Speak to the children of Israel, saying: “If a woman has conceived, and borne a male child, then she shall be unclean seven days; as in the days of her customary impurity she shall be unclean.” (Leviticus 12:2)
If there are concepts and principles embedded within every command God gave to Israel including, as we have shared, what goes into the body (food), it stands to reason there are principles within commands concerning what comes from the body. Such is the focus in this particular section of Scripture. While we won’t bother to get into the specifics of the issues presented here (even though Scripture does), it is beneficial to understand why God considered it essential to address such things.
There are essentially two distinct views in regard to these laws of purity and impurity. One view is that they are purely hygienic — God teaching people about cleanliness so as to prevent the spread of infection and disease. The other view is that they are levitical – in other words, purely religious, which would imply they serve no value to the community outside of the scope of religion. However, it is my opinion that these instructions, as well as many others, serve both purposes. Why wouldn’t God want healthy souls living in healthy bodies especially when those bodies are in His service? And again, He is holy — set apart — and calls us to be holy.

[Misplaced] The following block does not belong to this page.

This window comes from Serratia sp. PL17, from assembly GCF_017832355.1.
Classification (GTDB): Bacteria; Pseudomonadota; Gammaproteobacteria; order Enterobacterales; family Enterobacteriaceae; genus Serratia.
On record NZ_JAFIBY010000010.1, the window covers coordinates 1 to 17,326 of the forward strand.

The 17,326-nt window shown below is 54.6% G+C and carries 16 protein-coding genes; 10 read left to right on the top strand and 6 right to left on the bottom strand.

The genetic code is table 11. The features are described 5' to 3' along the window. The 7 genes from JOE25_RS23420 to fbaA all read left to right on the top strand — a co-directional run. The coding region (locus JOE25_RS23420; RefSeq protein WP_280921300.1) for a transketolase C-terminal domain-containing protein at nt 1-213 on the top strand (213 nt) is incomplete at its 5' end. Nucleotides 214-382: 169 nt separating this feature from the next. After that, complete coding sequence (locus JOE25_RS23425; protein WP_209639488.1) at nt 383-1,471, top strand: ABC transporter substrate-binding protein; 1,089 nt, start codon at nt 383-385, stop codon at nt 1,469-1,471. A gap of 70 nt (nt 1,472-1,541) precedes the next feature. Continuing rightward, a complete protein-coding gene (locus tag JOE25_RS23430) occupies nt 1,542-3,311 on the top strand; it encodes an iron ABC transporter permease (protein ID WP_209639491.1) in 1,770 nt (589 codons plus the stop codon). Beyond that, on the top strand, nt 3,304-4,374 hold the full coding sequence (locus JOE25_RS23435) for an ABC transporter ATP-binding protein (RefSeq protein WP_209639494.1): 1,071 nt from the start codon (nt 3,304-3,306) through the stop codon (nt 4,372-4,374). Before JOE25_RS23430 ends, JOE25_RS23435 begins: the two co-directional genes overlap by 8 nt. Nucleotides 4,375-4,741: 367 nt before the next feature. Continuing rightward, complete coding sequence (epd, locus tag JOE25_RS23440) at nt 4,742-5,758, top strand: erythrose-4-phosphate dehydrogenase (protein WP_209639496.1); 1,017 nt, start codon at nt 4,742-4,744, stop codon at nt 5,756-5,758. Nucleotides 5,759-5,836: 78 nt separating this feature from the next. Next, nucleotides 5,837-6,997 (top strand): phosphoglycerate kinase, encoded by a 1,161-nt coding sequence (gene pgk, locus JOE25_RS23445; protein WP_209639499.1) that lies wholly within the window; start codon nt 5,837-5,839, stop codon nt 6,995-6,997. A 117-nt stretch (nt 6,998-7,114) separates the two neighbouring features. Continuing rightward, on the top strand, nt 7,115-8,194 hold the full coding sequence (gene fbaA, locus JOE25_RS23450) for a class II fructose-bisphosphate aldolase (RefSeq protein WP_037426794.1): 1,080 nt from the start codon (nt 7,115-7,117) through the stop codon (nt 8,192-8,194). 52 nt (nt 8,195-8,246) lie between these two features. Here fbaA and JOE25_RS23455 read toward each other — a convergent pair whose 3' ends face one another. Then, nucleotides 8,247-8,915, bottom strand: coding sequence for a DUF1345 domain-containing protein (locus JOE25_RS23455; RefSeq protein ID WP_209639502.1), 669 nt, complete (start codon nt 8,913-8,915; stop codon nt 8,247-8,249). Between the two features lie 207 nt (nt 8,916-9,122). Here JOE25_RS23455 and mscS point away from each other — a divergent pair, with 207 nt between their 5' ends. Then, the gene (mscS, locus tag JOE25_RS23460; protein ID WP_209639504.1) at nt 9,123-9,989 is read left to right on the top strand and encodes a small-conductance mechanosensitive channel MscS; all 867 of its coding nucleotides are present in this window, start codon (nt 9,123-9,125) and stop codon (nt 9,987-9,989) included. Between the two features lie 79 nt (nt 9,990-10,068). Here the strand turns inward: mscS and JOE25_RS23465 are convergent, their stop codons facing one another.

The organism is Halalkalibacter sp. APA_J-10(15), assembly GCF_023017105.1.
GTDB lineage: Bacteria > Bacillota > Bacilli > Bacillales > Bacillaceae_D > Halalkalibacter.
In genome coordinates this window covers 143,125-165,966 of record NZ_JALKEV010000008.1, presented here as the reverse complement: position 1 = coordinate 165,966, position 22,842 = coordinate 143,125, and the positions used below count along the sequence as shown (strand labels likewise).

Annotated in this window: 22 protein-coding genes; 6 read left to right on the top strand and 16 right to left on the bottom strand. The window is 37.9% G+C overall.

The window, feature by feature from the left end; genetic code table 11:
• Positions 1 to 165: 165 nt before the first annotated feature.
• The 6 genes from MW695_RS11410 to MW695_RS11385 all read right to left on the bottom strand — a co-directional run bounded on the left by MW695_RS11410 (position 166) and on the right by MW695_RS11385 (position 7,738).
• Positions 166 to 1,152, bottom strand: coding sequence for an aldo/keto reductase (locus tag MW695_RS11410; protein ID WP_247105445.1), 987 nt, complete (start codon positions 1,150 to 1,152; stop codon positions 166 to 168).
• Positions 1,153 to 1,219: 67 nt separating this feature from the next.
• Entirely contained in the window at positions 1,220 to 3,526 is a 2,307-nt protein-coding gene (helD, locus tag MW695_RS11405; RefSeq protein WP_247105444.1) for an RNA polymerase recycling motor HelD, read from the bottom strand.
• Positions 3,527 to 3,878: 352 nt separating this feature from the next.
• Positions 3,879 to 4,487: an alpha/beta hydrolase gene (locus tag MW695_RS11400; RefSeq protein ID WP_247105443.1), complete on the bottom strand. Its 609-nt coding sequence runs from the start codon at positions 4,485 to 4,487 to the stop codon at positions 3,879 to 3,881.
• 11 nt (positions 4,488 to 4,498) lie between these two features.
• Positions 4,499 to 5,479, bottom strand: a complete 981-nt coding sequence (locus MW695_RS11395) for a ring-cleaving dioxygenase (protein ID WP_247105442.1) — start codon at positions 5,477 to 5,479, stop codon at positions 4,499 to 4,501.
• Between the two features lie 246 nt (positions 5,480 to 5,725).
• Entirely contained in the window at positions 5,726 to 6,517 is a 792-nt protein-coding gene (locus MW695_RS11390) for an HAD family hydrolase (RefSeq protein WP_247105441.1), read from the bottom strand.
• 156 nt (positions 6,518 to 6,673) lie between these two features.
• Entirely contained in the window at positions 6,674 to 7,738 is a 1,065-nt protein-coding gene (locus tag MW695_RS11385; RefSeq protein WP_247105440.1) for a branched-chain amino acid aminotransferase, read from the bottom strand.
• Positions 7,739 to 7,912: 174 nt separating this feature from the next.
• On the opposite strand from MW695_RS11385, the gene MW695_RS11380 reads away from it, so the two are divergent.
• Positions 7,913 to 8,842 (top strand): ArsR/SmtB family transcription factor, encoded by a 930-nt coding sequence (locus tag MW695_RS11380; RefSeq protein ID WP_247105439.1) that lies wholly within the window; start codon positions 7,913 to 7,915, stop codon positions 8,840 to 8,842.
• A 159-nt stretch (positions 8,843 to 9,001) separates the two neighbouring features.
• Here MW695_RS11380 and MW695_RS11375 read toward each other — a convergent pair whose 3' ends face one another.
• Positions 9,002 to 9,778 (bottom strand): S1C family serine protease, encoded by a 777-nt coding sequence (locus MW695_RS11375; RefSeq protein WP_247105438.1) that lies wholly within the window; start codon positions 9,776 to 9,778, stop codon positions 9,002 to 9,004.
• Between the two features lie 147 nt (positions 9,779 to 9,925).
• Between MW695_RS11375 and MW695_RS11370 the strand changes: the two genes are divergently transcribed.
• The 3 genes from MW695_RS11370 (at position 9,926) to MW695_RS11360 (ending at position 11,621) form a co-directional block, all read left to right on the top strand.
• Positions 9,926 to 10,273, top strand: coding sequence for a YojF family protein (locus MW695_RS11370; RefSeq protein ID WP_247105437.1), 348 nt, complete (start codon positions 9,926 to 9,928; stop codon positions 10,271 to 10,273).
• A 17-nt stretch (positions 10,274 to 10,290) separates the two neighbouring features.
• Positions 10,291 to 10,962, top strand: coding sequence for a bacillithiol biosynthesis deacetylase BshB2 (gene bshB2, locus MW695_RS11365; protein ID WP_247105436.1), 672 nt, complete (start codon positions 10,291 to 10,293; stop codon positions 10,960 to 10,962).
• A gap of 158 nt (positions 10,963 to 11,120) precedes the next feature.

So then, if instructions such as these possess a dual purpose such as I am suggesting here, then we are presented this notion: God tells us to do something in a physical sense to teach us a spiritual concept. As Paul said, “first the natural, and afterward the spiritual” (1 Corinthians 15:46). Messiah, also, alluded to this idea when He rebuked some religious people for paying tithe of mint, cumin and anise but failing to acknowledge the “weightier matters.” He argued that, “These you ought to have done, without leaving the others undone” (Matthew 23:23). In other words, they should absolutely obey the literal command but with an eye on the spiritual issues God was teaching them through these things. In short, we learn about the spiritual when we do the physical.
The prophet Samuel said, “to obey is better than sacrifice” (1 Samuel 15:22). Through obedience to God’s Word, we not only experience a more abundant life, physically speaking, but we learn eternal principles that draw us closer to Him in holiness. If we believe that He is the Creator of all, then we must acknowledge that He is smarter than we are and has a reason for what He tells us. As His children, let us be of the mind to receive His Word with humility and then serve Him “with joy and gladness of heart.”
Blessings and Shalom,